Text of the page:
The Kills @ Shepherd’s Bush Empire – Review

kills

By Alex

It was around the time The Kills released their third studio album, the glorious Midnight Boom, that I first had the opportunity to see them live. At the age of 16, I thought they were just about the coolest thing in the world, this transatlantic duo with their drum machine and electric guitars, their lo-fi sound and their skinny jeans epitomising everything I was not and yet aspired to be. I asked my best friend at the time whether he would see them with me at Brimingham’s Carling Academy. Not sharing my love for The Kills, he declined. Rather than go alone, I decided not to go at all and, along with that time I suffocated a worm, this has remained one of my biggest regrets. Until last night.

Waiting in the crowd at London’s Shepherd’s Bush Empire, I had the palpable sense that I was righting a wrong. The atmosphere was electric, an eclectic mix of fans packing out the venue. Noel Fielding watched from the right hand balcony. A Rihanna song played over the speakers. I stood with my friend George and wondered whether almost ten years on, I would still be as enamoured by the grungy cool of The Kills as I was back then.

Taking to the stage half an hour after their advertised time, The Kills tore through their back catalogue like a hurricane. Opening with ‘Heart Of A Dog’ from their latest album Ash & Ice, Jamie Hince and Alison Mosshart thrashed and headbanged their way through a collection of deep cuts and fan favourites that sent the punters wild. Their cocky swagger has only intensified over time, Mosshart and Hince taking it in turns to take centre stage, squaring up to the crowd, pouring everything into a performance that was beautifully chaotic from start to finish.

Sticking mostly to the more electric, rambunctious tracks from their past five albums, The Kills hammered home the likes of ‘U.R.A. Fever’, ‘Tape Song’, ‘Love Is A Deserter’ and ‘Baby Says’ in a riot of jagged guitar riffs and punky choruses, often melting into long, messy guitar breakdowns as Hince thrashed away over a clatter of drums and feedback. The few slower songs that got an outing were among the most memorable, there being a real goosebumps moment when Hince’s wailing guitar kicked in on ‘Black Balloon’.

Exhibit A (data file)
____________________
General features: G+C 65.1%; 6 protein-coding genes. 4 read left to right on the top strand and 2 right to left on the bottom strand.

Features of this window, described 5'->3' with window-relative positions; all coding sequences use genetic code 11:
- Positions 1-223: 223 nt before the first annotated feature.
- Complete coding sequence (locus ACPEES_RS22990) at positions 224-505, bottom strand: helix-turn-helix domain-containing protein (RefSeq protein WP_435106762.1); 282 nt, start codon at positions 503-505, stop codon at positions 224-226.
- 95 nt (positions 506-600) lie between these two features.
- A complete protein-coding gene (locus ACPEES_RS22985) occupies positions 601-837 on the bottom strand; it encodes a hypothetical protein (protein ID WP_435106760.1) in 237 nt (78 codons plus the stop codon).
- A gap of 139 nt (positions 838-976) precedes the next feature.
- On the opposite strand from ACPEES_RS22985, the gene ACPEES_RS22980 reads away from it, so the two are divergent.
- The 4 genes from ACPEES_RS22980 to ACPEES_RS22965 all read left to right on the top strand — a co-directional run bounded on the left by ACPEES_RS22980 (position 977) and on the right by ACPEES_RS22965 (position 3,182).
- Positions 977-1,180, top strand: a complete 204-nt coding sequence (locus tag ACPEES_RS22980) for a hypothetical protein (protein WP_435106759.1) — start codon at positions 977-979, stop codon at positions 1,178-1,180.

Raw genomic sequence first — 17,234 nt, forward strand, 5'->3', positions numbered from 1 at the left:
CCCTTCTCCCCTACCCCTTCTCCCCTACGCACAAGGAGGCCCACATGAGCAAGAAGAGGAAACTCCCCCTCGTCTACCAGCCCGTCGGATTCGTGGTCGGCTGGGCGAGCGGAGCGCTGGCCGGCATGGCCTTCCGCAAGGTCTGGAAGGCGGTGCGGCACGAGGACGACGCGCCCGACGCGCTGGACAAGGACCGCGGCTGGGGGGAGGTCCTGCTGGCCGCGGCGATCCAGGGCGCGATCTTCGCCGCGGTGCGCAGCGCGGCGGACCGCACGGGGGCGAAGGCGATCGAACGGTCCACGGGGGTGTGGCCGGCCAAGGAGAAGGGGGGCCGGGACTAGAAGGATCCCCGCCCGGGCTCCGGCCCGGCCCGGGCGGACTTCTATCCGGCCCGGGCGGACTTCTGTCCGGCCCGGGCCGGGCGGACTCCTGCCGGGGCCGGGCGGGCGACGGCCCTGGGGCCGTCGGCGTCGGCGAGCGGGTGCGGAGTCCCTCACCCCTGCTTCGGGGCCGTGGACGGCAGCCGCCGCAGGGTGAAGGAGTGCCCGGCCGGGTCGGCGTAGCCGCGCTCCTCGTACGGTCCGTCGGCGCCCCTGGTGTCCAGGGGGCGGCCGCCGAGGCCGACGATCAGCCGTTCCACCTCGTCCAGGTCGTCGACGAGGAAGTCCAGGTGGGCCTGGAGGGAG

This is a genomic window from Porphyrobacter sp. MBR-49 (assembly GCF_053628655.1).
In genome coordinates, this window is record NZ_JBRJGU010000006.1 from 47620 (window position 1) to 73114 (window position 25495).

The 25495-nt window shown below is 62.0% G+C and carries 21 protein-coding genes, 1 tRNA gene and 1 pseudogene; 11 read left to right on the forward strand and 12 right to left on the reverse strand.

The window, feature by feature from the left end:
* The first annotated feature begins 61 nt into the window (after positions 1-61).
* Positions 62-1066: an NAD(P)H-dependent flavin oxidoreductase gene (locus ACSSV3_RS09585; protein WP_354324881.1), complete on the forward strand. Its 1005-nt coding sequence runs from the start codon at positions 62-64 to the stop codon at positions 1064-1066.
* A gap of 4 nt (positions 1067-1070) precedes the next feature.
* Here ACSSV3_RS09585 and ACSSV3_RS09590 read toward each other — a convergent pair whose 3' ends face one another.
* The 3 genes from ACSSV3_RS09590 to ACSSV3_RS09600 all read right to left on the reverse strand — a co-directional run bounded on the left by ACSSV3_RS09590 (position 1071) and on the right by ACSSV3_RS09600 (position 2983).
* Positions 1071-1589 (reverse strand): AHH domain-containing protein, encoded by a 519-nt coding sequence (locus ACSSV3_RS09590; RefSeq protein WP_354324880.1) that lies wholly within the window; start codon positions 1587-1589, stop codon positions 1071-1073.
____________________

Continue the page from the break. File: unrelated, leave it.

Celebrating 15 years of The Kills, this was certainly a setlist designed for diehard fans. Composed largely of album tracks and deep cuts, The Kills picked a varied and, at times, slightly confusing, array of tracks for their anniversary year. Singles such as ‘Cheap and Cheerful’, ‘Satellite’ and ‘Fuck The People’ were given the elbow in favour of the likes of ‘Pots and Pans’ and ‘Monkey 23′. Those unfamiliar with the full breadth of The Kills’ discography may have been left a little perplexed, but for the majority here, it was more than enough. That said, a couple more of their defining singles wouldn’t have gone a miss.

What emerged from The Kills’ 15th anniversary celebration was the huge amount of affection Hince and Mosshart clearly have for each other. Though the pair remained mostly tight-lipped on stage, the warmth they exuded not only for their fans, but for each other, was tangible. Whispering in each others’ ears, sharing the occasional peck and embracing each other as the crowd erupted into rapturous applause at the end of a tantalising, raucous set, it was clear that the two are just as close as when they were exchanging tapes via international snail mail. Tuesday’s performance had the atmosphere of a true celebration, full of energy, nostalgia and, above all, an overflowing of genuine, heartfelt love.

@alexsnorris

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